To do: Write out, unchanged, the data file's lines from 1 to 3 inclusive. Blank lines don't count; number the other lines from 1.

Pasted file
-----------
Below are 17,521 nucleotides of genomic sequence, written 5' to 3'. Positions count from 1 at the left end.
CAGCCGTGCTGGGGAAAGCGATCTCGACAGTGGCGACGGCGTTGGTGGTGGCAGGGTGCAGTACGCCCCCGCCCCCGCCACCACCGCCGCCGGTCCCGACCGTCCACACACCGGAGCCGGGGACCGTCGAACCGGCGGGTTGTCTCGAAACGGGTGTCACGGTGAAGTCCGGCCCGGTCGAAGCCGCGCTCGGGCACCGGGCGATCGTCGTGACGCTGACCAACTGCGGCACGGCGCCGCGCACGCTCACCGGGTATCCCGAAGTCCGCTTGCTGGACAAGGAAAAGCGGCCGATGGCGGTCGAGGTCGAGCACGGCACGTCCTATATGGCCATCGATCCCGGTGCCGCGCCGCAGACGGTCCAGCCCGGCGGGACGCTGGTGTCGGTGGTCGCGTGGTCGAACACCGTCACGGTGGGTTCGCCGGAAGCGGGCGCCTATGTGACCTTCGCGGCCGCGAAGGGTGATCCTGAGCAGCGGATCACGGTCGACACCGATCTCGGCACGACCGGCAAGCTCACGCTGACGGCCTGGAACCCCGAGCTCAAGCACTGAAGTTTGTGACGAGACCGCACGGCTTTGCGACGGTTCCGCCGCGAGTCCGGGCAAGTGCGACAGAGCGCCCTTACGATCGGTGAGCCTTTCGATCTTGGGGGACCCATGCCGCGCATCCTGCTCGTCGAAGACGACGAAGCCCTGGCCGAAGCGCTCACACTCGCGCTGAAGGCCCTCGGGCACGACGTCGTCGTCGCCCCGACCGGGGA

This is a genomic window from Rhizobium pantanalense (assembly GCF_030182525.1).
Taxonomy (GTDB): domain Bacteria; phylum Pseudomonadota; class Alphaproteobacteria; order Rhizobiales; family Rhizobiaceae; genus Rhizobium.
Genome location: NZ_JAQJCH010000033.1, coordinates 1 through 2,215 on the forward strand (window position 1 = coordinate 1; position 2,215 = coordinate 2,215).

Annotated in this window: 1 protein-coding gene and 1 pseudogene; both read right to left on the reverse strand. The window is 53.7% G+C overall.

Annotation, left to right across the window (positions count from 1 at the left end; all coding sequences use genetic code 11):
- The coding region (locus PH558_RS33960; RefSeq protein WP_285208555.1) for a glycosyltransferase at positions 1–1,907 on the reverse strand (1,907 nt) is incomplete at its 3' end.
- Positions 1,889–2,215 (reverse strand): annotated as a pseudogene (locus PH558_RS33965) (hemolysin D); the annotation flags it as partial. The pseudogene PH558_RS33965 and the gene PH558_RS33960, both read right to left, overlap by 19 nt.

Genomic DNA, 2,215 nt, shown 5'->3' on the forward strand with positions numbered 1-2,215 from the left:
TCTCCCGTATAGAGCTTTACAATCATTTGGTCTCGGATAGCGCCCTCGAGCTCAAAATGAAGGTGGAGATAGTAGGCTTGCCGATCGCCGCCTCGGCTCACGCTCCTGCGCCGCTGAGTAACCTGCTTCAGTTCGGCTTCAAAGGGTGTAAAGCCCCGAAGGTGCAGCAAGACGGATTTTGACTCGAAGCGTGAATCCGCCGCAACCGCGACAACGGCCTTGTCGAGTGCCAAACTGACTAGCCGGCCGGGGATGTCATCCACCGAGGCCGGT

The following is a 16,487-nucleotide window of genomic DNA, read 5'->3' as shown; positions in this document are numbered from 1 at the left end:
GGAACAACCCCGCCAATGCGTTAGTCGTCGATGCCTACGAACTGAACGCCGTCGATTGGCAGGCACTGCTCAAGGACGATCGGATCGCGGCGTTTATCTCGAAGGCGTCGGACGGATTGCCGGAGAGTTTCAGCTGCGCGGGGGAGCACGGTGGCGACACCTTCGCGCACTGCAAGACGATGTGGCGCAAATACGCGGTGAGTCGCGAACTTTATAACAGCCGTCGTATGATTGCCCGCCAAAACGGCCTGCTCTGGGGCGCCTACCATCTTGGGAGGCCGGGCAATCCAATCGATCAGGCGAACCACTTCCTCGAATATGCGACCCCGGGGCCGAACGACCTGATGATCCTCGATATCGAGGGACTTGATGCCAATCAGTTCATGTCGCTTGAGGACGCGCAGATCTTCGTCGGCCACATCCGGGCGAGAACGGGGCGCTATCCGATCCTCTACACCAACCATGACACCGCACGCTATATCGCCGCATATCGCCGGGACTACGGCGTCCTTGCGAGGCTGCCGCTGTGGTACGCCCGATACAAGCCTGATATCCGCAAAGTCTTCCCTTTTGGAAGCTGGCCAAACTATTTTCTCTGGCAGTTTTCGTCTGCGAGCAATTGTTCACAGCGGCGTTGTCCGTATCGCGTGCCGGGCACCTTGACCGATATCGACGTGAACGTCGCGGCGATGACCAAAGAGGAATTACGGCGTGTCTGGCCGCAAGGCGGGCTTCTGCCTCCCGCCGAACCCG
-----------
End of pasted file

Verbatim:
Below are 17,521 nucleotides of genomic sequence, written 5' to 3'. Positions count from 1 at the left end.
CAGCCGTGCTGGGGAAAGCGATCTCGACAGTGGCGACGGCGTTGGTGGTGGCAGGGTGCAGTACGCCCCCGCCCCCGCCACCACCGCCGCCGGTCCCGACCGTCCACACACCGGAGCCGGGGACCGTCGAACCGGCGGGTTGTCTCGAAACGGGTGTCACGGTGAAGTCCGGCCCGGTCGAAGCCGCGCTCGGGCACCGGGCGATCGTCGTGACGCTGACCAACTGCGGCACGGCGCCGCGCACGCTCACCGGGTATCCCGAAGTCCGCTTGCTGGACAAGGAAAAGCGGCCGATGGCGGTCGAGGTCGAGCACGGCACGTCCTATATGGCCATCGATCCCGGTGCCGCGCCGCAGACGGTCCAGCCCGGCGGGACGCTGGTGTCGGTGGTCGCGTGGTCGAACACCGTCACGGTGGGTTCGCCGGAAGCGGGCGCCTATGTGACCTTCGCGGCCGCGAAGGGTGATCCTGAGCAGCGGATCACGGTCGACACCGATCTCGGCACGACCGGCAAGCTCACGCTGACGGCCTGGAACCCCGAGCTCAAGCACTGAAGTTTGTGACGAGACCGCACGGCTTTGCGACGGTTCCGCCGCGAGTCCGGGCAAGTGCGACAGAGCGCCCTTACGATCGGTGAGCCTTTCGATCTTGGGGGACCCATGCCGCGCATCCTGCTCGTCGAAGACGACGAAGCCCTGGCCGAAGCGCTCACACTCGCGCTGAAGGCCCTCGGGCACGACGTCGTCGTCGCCCCGACCGGGGA

This is a genomic window from Rhizobium pantanalense (assembly GCF_030182525.1).